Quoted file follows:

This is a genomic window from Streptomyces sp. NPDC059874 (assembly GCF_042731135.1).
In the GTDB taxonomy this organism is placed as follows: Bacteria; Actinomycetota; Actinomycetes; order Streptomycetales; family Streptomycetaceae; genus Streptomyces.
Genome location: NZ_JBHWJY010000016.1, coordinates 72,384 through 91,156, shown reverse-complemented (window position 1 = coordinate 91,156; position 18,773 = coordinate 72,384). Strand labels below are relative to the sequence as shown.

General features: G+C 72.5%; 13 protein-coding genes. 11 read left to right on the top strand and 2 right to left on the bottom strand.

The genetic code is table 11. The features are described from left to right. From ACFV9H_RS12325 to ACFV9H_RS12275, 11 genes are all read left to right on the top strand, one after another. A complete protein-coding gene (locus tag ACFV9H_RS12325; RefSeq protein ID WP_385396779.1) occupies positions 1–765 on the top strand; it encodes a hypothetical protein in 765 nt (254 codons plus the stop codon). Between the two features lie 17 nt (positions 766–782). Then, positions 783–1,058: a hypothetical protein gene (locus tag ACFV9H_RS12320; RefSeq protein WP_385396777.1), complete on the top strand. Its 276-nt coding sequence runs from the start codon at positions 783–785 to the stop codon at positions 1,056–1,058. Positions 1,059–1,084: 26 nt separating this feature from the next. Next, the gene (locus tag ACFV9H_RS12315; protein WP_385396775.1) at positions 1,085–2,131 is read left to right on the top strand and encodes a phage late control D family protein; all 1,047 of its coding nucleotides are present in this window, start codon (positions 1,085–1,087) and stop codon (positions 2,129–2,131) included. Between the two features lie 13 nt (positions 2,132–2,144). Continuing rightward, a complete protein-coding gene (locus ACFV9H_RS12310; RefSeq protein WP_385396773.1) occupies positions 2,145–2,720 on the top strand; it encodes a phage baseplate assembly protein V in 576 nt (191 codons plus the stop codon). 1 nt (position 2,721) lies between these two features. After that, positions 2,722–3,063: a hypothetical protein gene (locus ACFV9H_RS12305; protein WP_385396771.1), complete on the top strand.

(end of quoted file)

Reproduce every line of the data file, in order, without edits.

This is a genomic window from Streptomyces sp. NPDC059874 (assembly GCF_042731135.1).
In the GTDB taxonomy this organism is placed as follows: Bacteria; Actinomycetota; Actinomycetes; order Streptomycetales; family Streptomycetaceae; genus Streptomyces.
Genome location: NZ_JBHWJY010000016.1, coordinates 72,384 through 91,156, shown reverse-complemented (window position 1 = coordinate 91,156; position 18,773 = coordinate 72,384). Strand labels below are relative to the sequence as shown.

General features: G+C 72.5%; 13 protein-coding genes. 11 read left to right on the top strand and 2 right to left on the bottom strand.

The genetic code is table 11. The features are described from left to right. From ACFV9H_RS12325 to ACFV9H_RS12275, 11 genes are all read left to right on the top strand, one after another. A complete protein-coding gene (locus tag ACFV9H_RS12325; RefSeq protein ID WP_385396779.1) occupies positions 1–765 on the top strand; it encodes a hypothetical protein in 765 nt (254 codons plus the stop codon). Between the two features lie 17 nt (positions 766–782). Then, positions 783–1,058: a hypothetical protein gene (locus tag ACFV9H_RS12320; RefSeq protein WP_385396777.1), complete on the top strand. Its 276-nt coding sequence runs from the start codon at positions 783–785 to the stop codon at positions 1,056–1,058. Positions 1,059–1,084: 26 nt separating this feature from the next. Next, the gene (locus tag ACFV9H_RS12315; protein WP_385396775.1) at positions 1,085–2,131 is read left to right on the top strand and encodes a phage late control D family protein; all 1,047 of its coding nucleotides are present in this window, start codon (positions 1,085–1,087) and stop codon (positions 2,129–2,131) included. Between the two features lie 13 nt (positions 2,132–2,144). Continuing rightward, a complete protein-coding gene (locus ACFV9H_RS12310; RefSeq protein WP_385396773.1) occupies positions 2,145–2,720 on the top strand; it encodes a phage baseplate assembly protein V in 576 nt (191 codons plus the stop codon). 1 nt (position 2,721) lies between these two features. After that, positions 2,722–3,063: a hypothetical protein gene (locus ACFV9H_RS12305; protein WP_385396771.1), complete on the top strand.